KPBS Television is helping audiences explore San Diego with two new shows hosted by two longtime KPBS favorites. Garden designer, author and botanist, Nan Sterman, is the host of the new KPBS series, "A Growing Passion." Cook, author and restaurant owner, Su-Mei Yu hosts "Savor San Diego." Both shows premiere this Thursday.
Gardening expert Nan Sterman joins us to talk water conservation and keeping your lawn green. Plus, Nan will address all your gardening questions in a live chat after Midday Edition from 1-2 p.m.
Isari Flower Studio and Event Design does weddings and centerpieces for business meetings but it also offers classes in Culinary Bouquets and preaches the benefits of horticultural therapy.
Isari Flower Studio and Event Design does the typical things you expect from a florist -- like bouquets and centerpieces -- but it also offers classes in floral design and promotes working with flowers as horticultural therapy.
Spring gardening tips from garden expert Nan Sterman, followed by a live chat at 1 p.m.
Gardening expert Nan Sterman joins Midday Edition with winter gardening tips, and answers readers' questions.
Fall is one of the best seasons for the San Diego gardener - but it can also be the most challenging.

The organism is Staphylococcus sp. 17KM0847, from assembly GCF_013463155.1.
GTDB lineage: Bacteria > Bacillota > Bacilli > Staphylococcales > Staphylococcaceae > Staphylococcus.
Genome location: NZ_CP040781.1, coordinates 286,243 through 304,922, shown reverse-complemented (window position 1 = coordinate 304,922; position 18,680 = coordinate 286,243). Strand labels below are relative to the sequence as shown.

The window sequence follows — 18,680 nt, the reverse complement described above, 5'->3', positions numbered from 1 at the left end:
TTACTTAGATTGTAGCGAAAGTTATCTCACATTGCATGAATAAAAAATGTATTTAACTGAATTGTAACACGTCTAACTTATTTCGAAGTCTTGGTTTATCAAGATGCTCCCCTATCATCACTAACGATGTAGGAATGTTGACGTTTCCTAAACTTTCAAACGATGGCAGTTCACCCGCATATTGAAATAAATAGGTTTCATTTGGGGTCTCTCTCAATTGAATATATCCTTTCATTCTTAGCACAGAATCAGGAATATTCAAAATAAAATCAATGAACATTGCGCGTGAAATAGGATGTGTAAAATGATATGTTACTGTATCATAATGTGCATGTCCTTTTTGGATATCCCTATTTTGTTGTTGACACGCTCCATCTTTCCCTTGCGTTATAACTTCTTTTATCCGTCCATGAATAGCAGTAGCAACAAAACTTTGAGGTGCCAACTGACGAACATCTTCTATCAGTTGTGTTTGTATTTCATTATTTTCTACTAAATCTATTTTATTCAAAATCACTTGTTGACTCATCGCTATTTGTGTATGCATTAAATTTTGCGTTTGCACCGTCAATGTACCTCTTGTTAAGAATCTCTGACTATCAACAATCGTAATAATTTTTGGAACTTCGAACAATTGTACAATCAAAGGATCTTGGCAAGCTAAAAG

- July 8
- Sasha Doppelt
A group of young inner-city offenders graduated today from an urban-gardening program that teaches them life skills.
A San Diego farmer invents a new way to grow "uber-organic" strawberries.
- June 14
- By Megan Burke and Brian Meyers, Media Arts Center of San Diego
Students from San Diego's Crawford High School are cultivating healthier food choices and learning about different cultures.
- June 13
- By Maureen Cavanaugh
Garden expert Nan Sterman talks about summer vegetable gardening. What works in other parts of the country doesn't always work in San Diego gardens. Find out how to plant and nuture your favorite vegetables.
One year ago, the city of San Diego forced a dozen Cambodian refugees in City Heights off city-owned land they had used to grow vegetables for 26 years.
- May 17
- By Susan Murphy
Rising food costs and lack of accessible fresh produce can lead to unhealthy eating. That's why San Diego County is launching a gardening project to teach people how to grow their own food.
The farm-to-table craze is the most popular trend in restaurants right now. But, how about the "backyard garden-to-table?" This month, we combine our Food and Garden programs and bring you two experts on growing your food and eating it, too.